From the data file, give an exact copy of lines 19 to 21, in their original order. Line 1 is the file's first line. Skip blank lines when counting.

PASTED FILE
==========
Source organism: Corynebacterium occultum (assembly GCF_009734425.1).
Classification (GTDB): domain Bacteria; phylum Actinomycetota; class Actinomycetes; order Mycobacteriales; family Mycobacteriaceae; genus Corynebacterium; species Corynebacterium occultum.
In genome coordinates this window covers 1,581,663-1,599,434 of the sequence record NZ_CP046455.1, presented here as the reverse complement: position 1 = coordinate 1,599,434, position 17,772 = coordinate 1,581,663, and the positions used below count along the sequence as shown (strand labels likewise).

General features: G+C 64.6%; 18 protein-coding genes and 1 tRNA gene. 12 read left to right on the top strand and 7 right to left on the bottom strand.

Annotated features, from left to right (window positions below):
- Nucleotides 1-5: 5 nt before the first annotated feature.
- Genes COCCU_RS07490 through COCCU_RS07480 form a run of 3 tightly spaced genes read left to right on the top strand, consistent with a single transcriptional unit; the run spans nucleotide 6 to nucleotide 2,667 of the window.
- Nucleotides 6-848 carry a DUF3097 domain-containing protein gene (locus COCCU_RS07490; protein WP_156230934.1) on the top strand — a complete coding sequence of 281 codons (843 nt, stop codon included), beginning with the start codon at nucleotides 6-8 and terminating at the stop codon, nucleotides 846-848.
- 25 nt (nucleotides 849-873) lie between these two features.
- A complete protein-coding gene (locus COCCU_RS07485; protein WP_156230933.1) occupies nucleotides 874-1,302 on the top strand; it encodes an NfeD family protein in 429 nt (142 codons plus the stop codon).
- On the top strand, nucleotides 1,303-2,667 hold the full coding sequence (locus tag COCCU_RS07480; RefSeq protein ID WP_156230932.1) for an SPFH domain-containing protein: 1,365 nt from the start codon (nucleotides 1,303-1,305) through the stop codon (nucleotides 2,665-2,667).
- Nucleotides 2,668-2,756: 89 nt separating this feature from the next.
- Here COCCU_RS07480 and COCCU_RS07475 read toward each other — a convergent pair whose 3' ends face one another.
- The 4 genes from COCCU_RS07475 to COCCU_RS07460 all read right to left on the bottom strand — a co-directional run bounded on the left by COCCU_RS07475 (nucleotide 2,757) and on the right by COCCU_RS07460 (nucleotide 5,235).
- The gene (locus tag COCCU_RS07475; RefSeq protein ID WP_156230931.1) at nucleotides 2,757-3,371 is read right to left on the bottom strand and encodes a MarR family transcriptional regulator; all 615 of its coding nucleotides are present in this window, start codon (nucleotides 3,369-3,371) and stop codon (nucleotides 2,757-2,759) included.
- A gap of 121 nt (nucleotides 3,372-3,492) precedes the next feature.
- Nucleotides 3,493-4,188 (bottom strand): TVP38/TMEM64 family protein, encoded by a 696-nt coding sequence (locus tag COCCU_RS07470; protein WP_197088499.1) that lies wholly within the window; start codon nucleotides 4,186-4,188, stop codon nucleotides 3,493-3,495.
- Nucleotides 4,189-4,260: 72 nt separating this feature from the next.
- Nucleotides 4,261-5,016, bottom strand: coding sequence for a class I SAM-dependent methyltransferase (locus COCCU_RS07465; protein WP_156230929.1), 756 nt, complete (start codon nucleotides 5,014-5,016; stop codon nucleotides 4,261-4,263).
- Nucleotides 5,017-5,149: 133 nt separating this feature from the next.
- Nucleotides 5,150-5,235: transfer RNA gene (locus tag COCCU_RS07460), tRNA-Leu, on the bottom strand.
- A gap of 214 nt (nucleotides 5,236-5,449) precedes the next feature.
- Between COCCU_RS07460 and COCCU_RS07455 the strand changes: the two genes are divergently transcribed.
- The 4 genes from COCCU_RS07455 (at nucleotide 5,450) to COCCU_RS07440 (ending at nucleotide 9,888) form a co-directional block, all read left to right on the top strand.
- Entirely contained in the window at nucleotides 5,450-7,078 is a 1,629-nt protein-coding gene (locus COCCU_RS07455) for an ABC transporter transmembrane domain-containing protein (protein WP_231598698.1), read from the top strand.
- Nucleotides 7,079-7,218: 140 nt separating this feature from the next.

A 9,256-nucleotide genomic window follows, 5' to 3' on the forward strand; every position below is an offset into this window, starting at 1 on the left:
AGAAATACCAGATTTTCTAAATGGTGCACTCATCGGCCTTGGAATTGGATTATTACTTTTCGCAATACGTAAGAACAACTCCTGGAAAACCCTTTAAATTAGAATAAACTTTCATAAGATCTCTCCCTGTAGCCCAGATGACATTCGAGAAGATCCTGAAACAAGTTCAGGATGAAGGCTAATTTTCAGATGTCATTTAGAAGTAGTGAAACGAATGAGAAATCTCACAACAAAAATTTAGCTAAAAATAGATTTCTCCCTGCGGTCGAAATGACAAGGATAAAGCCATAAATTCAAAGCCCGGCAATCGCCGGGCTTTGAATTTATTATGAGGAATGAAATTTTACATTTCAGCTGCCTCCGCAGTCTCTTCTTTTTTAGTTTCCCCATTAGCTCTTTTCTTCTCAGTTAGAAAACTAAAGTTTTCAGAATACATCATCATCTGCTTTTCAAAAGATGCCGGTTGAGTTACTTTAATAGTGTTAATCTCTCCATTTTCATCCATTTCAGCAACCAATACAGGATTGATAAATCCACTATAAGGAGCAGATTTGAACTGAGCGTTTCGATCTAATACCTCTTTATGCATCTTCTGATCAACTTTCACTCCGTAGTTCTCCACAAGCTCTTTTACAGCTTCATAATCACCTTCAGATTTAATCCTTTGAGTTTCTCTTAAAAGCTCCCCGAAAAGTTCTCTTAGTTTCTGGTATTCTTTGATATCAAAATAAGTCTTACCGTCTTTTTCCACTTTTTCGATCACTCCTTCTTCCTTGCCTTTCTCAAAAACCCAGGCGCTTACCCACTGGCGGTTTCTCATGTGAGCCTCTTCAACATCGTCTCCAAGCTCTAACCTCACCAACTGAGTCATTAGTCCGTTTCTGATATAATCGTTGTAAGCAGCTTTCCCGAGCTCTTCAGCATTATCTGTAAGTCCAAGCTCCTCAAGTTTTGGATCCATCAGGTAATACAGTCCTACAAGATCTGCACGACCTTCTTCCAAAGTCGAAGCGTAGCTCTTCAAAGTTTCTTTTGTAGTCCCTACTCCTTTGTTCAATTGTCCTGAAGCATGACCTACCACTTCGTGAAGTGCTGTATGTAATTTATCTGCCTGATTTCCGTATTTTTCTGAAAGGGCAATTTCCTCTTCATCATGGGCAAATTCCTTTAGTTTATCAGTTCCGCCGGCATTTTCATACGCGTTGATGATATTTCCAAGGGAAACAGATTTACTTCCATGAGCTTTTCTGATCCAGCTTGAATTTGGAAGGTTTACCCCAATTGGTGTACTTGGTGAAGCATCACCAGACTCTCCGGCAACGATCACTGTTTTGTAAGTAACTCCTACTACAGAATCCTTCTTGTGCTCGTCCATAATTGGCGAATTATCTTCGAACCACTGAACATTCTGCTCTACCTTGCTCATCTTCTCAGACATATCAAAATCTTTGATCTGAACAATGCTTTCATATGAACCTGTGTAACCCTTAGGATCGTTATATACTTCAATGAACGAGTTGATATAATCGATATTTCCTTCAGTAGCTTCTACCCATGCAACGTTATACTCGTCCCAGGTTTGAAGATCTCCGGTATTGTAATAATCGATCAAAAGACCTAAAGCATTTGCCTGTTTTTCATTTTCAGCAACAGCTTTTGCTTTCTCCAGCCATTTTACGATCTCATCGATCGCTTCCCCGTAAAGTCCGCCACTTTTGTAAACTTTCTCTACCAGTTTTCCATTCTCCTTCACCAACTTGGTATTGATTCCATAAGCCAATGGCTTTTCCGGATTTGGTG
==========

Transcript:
- Nucleotides 4,261-5,016, bottom strand: coding sequence for a class I SAM-dependent methyltransferase (locus COCCU_RS07465; protein WP_156230929.1), 756 nt, complete (start codon nucleotides 5,014-5,016; stop codon nucleotides 4,261-4,263).
- Nucleotides 5,017-5,149: 133 nt separating this feature from the next.
- Nucleotides 5,150-5,235: transfer RNA gene (locus tag COCCU_RS07460), tRNA-Leu, on the bottom strand.